State odor tests cleared Maryland hemp farm
ANNAPOLIS, Md. — After a Baltimore County landscaper began growing industrial hemp on his property last summer, irritated community residents protested the crop’s pungent smell and claimed it was causing respiratory issues and other ailments. In response, two lawmakers filed bills in the state House last month seeking to restrict where hemp can be raised in Maryland.
But a state odor survey around the Lutherville-Timonium farm in the fall concluded the crop was not a nuisance to nearby homeowners, according to documents obtained by The Delmarva Farmer.
Air inspectors from the state Department of the Environment surveyed neighborhoods surrounding Vince Piccinini’s farm on Broadway Road on Oct. 30, said Jeff Fretwell, a department legislative assistant, in an e-mail to the office of Baltimore County Del. Dana Stein, on Nov. 1.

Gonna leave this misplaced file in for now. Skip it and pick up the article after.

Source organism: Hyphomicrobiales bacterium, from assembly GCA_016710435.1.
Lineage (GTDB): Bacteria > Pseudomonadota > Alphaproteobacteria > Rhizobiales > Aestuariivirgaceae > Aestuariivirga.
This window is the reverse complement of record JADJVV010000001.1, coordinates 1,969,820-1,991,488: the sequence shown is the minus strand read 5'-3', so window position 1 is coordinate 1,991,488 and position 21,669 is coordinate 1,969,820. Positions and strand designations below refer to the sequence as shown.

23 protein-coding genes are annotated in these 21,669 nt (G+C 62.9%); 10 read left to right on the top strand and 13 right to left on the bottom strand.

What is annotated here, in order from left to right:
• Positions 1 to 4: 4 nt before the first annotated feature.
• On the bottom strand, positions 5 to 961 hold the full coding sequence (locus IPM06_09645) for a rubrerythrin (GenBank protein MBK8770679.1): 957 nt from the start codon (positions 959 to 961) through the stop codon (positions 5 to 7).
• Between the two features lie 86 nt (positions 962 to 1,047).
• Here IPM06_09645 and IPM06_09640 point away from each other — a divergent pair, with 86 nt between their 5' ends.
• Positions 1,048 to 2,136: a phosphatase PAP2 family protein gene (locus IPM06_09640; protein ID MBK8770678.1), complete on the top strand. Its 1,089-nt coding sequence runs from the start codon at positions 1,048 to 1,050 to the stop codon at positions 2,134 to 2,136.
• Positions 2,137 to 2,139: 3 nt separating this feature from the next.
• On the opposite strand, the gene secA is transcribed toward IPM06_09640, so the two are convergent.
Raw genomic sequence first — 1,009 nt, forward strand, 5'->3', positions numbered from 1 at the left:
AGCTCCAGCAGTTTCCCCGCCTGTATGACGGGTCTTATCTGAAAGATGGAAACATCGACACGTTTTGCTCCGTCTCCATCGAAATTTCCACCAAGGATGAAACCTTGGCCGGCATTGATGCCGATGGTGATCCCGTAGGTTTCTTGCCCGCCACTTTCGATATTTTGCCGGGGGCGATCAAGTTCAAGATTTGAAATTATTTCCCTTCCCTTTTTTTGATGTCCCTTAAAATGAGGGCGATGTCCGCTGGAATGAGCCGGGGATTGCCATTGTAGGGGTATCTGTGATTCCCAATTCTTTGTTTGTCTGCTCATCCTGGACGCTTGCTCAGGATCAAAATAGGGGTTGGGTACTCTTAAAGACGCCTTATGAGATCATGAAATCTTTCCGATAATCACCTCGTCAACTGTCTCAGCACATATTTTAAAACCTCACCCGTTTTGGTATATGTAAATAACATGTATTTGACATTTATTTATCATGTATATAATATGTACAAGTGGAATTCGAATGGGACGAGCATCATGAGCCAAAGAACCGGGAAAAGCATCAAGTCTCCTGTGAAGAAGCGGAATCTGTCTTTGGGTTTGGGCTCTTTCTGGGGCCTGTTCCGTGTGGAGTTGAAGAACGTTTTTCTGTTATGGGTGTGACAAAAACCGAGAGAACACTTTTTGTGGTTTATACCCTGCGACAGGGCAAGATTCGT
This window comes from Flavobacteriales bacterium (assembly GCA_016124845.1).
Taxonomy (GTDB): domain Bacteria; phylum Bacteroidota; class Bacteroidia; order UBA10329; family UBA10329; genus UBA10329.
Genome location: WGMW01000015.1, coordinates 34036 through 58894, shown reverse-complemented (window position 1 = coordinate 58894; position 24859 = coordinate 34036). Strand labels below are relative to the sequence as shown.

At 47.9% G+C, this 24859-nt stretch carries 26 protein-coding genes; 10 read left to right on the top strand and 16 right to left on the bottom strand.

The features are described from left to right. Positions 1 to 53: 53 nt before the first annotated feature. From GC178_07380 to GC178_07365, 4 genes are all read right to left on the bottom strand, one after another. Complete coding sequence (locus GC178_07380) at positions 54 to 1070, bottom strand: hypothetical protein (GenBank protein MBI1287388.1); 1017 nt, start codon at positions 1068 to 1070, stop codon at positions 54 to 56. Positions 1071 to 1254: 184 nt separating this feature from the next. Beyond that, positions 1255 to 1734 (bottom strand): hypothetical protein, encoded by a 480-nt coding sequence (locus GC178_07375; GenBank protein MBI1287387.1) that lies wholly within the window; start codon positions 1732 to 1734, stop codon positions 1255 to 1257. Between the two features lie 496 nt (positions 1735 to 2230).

“Some slight odors were detected north and northwest of the farm, but they were mild, and neither inspector considered the odor to be strong enough to rise to the level of a nuisance,” Fretwell wrote. “Farming odors, especially in right-to-farm areas, can be difficult to resolve. The odors involved in this case are short-lived and the farmer is willing to talk with the community about his practices.”
The dispute has pitted a small band of upscale, suburban homeowners and their legislators against the state’s agricultural industry, which claims the bills could deal a fatal blow to the nascent hemp community and represent a troubling circumvention of Maryland’s right-to-farm law.
“We have to find a way of addressing the concerns of those lawmakers without destroying the industry,” said Kevin Atticks, whose company, Grow & Fortify, manages the Maryland Hemp Coalition.
An environment department spokesman declined last week a request to speak with Fretwell and said the state will continue to conduct periodic odor surveys at the farm. Piccinini is one of more than 60 Maryland farmers who began growing hemp last year for a state research program after the 2018 Farm Bill legalized hemp production.
When his first hemp crop began to mature last summer, residents claimed its smell overwhelmed the community. Due to their terpenes, hemp plants produce a heavy odor, often described as acrid or skunky, to repel pests and attract pollinators. The smell is similar to marijuana. Both are strains of cannabis sativa.